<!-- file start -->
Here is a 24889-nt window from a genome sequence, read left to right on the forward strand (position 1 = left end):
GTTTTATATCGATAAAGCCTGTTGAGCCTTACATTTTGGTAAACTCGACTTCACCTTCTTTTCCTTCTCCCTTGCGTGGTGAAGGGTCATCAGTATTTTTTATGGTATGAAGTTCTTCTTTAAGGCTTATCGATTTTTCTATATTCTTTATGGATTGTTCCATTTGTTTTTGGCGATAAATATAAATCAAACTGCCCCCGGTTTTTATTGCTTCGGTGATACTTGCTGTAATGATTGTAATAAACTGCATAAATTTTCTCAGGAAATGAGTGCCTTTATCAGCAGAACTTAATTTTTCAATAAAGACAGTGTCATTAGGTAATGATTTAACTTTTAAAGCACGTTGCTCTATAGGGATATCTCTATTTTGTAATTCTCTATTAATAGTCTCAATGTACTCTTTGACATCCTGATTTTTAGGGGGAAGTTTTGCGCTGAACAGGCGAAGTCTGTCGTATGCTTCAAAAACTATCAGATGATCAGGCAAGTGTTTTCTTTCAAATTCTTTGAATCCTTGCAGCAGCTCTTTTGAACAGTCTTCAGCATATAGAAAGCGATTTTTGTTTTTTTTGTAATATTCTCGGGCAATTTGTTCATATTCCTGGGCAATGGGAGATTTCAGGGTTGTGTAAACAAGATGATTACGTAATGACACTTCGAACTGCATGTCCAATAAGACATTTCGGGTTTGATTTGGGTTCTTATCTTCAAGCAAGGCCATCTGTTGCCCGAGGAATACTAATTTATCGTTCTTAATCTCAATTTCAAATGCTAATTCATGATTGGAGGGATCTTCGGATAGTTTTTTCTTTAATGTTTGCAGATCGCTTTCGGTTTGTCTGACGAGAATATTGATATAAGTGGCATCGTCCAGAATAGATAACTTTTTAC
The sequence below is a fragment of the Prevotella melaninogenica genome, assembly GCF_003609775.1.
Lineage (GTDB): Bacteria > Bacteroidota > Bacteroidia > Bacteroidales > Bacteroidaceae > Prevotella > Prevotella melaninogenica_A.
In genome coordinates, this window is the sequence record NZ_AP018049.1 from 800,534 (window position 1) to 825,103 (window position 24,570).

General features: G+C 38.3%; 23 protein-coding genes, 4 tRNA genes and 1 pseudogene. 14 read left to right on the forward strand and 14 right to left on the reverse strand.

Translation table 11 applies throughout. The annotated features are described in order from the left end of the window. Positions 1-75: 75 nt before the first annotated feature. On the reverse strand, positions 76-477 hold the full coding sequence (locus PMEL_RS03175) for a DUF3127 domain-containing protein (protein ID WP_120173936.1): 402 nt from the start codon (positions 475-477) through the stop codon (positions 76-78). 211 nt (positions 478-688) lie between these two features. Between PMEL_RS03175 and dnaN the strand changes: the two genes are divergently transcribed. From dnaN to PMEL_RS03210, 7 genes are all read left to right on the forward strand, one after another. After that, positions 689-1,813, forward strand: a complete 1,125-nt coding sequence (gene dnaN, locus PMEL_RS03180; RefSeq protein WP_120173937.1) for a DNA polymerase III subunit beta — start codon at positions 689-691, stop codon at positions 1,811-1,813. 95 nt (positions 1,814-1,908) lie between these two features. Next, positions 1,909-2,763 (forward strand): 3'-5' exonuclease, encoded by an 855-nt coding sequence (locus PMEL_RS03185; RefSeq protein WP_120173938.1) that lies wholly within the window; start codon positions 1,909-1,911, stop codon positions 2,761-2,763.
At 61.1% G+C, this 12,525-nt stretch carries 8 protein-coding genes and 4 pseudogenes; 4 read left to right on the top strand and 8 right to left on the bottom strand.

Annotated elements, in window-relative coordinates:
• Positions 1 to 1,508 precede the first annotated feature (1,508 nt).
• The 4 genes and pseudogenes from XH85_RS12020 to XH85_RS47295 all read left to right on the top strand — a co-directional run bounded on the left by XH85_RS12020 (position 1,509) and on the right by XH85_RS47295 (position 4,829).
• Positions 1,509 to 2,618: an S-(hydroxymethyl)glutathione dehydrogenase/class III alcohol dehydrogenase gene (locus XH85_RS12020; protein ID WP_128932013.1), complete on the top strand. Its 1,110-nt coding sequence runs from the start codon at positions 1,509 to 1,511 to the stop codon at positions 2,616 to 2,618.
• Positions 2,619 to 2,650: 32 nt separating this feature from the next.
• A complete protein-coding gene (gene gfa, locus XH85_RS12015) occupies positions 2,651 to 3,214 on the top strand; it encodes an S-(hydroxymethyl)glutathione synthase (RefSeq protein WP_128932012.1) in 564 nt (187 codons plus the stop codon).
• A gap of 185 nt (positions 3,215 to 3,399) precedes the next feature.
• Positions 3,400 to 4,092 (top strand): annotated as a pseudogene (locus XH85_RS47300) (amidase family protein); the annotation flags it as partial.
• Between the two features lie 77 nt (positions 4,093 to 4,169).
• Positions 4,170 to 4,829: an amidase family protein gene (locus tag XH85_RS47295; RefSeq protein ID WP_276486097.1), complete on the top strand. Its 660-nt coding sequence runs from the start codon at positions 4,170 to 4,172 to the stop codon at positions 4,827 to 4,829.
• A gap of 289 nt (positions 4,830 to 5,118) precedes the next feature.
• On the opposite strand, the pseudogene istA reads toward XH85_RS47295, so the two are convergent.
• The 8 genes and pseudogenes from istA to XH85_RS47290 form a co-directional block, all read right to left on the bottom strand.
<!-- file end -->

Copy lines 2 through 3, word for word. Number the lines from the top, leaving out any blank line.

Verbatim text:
GTTTTATATCGATAAAGCCTGTTGAGCCTTACATTTTGGTAAACTCGACTTCACCTTCTTTTCCTTCTCCCTTGCGTGGTGAAGGGTCATCAGTATTTTTTATGGTATGAAGTTCTTCTTTAAGGCTTATCGATTTTTCTATATTCTTTATGGATTGTTCCATTTGTTTTTGGCGATAAATATAAATCAAACTGCCCCCGGTTTTTATTGCTTCGGTGATACTTGCTGTAATGATTGTAATAAACTGCATAAATTTTCTCAGGAAATGAGTGCCTTTATCAGCAGAACTTAATTTTTCAATAAAGACAGTGTCATTAGGTAATGATTTAACTTTTAAAGCACGTTGCTCTATAGGGATATCTCTATTTTGTAATTCTCTATTAATAGTCTCAATGTACTCTTTGACATCCTGATTTTTAGGGGGAAGTTTTGCGCTGAACAGGCGAAGTCTGTCGTATGCTTCAAAAACTATCAGATGATCAGGCAAGTGTTTTCTTTCAAATTCTTTGAATCCTTGCAGCAGCTCTTTTGAACAGTCTTCAGCATATAGAAAGCGATTTTTGTTTTTTTTGTAATATTCTCGGGCAATTTGTTCATATTCCTGGGCAATGGGAGATTTCAGGGTTGTGTAAACAAGATGATTACGTAATGACACTTCGAACTGCATGTCCAATAAGACATTTCGGGTTTGATTTGGGTTCTTATCTTCAAGCAAGGCCATCTGTTGCCCGAGGAATACTAATTTATCGTTCTTAATCTCAATTTCAAATGCTAATTCATGATTGGAGGGATCTTCGGATAGTTTTTTCTTTAATGTTTGCAGATCGCTTTCGGTTTGTCTGACGAGAATATTGATATAAGTGGCATCGTCCAGAATAGATAACTTTTTAC
The sequence below is a fragment of the Prevotella melaninogenica genome, assembly GCF_003609775.1.